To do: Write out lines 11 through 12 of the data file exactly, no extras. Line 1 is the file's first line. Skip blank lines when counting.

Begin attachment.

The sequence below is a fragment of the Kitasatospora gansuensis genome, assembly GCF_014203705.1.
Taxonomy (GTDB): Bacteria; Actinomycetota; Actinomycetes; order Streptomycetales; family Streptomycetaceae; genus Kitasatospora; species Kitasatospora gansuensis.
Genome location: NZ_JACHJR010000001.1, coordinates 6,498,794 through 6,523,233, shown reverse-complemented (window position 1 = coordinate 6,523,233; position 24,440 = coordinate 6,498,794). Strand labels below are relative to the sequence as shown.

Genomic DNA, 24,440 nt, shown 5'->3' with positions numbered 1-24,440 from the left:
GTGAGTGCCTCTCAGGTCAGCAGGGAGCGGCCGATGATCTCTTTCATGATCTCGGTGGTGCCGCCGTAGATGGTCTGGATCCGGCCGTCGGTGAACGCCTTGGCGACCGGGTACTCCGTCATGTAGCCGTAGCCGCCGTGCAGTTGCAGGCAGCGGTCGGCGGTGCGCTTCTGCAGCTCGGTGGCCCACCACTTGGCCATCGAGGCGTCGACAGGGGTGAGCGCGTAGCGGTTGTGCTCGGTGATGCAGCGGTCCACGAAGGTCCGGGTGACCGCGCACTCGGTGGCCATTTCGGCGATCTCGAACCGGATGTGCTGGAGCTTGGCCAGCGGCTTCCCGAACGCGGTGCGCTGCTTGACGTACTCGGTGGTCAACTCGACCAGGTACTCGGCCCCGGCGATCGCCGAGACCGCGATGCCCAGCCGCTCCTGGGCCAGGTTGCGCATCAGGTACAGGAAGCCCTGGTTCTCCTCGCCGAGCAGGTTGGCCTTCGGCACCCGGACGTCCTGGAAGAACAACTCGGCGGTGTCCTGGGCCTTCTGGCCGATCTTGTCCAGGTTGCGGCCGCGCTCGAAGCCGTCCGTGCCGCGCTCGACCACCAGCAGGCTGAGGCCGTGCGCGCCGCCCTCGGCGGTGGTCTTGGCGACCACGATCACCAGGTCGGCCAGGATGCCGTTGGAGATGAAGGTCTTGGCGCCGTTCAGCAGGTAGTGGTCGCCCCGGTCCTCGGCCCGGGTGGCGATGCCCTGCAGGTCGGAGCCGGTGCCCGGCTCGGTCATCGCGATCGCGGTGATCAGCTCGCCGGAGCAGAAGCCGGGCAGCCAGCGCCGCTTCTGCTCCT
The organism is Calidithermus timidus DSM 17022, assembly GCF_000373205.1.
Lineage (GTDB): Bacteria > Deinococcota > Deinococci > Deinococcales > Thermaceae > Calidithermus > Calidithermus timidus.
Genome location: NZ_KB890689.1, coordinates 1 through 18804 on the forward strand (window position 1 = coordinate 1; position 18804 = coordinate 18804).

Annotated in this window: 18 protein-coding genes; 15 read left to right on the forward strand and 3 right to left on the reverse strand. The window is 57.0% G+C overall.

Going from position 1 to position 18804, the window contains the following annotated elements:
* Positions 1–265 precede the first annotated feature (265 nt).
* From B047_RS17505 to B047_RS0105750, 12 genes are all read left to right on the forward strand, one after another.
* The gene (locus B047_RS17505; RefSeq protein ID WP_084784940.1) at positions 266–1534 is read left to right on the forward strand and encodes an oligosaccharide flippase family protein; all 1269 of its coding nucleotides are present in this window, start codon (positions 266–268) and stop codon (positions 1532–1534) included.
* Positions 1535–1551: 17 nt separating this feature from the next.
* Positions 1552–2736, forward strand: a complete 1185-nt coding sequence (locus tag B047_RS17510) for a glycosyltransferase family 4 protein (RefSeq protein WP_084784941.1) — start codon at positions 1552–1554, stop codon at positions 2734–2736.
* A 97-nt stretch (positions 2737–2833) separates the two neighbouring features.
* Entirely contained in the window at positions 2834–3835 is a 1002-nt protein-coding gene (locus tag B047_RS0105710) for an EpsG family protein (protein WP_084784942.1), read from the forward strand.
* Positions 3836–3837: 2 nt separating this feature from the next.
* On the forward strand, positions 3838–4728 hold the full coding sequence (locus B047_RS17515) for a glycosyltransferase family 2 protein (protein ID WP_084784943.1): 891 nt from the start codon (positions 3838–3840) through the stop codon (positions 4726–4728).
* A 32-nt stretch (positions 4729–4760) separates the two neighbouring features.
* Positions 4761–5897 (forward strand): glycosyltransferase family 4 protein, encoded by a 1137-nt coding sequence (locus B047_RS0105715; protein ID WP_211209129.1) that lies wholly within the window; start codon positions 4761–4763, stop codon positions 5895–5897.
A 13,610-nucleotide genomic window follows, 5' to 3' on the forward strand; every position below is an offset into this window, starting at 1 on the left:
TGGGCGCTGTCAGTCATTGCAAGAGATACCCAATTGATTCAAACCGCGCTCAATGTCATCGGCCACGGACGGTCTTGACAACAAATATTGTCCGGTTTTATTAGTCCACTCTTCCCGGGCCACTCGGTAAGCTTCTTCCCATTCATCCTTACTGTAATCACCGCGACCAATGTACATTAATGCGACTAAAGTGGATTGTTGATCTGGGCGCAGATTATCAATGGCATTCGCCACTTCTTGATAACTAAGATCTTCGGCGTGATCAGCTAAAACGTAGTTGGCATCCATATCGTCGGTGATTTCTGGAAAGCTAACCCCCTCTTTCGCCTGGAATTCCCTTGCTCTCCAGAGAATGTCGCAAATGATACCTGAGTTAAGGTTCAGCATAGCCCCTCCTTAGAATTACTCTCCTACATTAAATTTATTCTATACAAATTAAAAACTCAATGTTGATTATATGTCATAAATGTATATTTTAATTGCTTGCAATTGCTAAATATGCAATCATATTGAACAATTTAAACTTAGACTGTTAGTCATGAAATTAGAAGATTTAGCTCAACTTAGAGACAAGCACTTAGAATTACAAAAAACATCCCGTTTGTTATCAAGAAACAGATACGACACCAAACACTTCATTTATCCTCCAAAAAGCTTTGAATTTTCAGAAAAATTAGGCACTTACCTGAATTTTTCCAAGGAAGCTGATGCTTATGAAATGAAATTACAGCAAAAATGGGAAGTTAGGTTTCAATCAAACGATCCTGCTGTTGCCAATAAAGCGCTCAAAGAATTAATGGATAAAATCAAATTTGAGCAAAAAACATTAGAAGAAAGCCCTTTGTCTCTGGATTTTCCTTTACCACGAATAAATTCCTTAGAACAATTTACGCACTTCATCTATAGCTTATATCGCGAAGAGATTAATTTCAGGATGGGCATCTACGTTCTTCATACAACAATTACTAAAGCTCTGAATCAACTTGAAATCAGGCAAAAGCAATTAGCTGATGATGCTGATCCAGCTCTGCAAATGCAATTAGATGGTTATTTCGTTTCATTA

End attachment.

* Positions 1–265 precede the first annotated feature (265 nt).
* From B047_RS17505 to B047_RS0105750, 12 genes are all read left to right on the forward strand, one after another.